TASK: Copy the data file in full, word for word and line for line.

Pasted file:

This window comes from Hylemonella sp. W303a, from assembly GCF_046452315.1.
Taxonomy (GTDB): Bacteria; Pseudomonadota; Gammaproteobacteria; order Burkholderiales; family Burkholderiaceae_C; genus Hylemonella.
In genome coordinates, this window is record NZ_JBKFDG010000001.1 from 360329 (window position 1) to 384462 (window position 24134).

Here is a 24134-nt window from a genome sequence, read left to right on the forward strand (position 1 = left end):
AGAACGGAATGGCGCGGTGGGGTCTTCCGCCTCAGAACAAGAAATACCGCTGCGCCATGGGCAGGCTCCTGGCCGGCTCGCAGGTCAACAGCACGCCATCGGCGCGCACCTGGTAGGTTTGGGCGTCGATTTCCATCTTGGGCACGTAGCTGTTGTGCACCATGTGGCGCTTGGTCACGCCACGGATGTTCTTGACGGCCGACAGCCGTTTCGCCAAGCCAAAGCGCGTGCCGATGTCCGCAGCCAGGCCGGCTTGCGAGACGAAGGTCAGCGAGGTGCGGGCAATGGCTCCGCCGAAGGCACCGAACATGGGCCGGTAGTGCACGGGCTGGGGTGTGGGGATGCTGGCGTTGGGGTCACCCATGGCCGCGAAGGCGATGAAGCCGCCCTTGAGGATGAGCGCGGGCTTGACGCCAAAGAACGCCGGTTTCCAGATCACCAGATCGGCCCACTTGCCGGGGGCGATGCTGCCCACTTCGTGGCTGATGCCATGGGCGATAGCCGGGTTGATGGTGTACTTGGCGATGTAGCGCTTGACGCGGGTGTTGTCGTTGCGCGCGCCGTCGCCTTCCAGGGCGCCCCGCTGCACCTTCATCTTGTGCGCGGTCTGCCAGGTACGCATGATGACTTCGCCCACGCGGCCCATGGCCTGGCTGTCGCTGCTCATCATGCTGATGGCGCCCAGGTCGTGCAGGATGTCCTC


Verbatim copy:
This window comes from Hylemonella sp. W303a, from assembly GCF_046452315.1.
Taxonomy (GTDB): Bacteria; Pseudomonadota; Gammaproteobacteria; order Burkholderiales; family Burkholderiaceae_C; genus Hylemonella.
In genome coordinates, this window is record NZ_JBKFDG010000001.1 from 360329 (window position 1) to 384462 (window position 24134).

Here is a 24134-nt window from a genome sequence, read left to right on the forward strand (position 1 = left end):
AGAACGGAATGGCGCGGTGGGGTCTTCCGCCTCAGAACAAGAAATACCGCTGCGCCATGGGCAGGCTCCTGGCCGGCTCGCAGGTCAACAGCACGCCATCGGCGCGCACCTGGTAGGTTTGGGCGTCGATTTCCATCTTGGGCACGTAGCTGTTGTGCACCATGTGGCGCTTGGTCACGCCACGGATGTTCTTGACGGCCGACAGCCGTTTCGCCAAGCCAAAGCGCGTGCCGATGTCCGCAGCCAGGCCGGCTTGCGAGACGAAGGTCAGCGAGGTGCGGGCAATGGCTCCGCCGAAGGCACCGAACATGGGCCGGTAGTGCACGGGCTGGGGTGTGGGGATGCTGGCGTTGGGGTCACCCATGGCCGCGAAGGCGATGAAGCCGCCCTTGAGGATGAGCGCGGGCTTGACGCCAAAGAACGCCGGTTTCCAGATCACCAGATCGGCCCACTTGCCGGGGGCGATGCTGCCCACTTCGTGGCTGATGCCATGGGCGATAGCCGGGTTGATGGTGTACTTGGCGATGTAGCGCTTGACGCGGGTGTTGTCGTTGCGCGCGCCGTCGCCTTCCAGGGCGCCCCGCTGCACCTTCATCTTGTGCGCGGTCTGCCAGGTACGCATGATGACTTCGCCCACGCGGCCCATGGCCTGGCTGTCGCTGCTCATCATGCTGATGGCGCCCAGGTCGTGCAGGATGTCCTC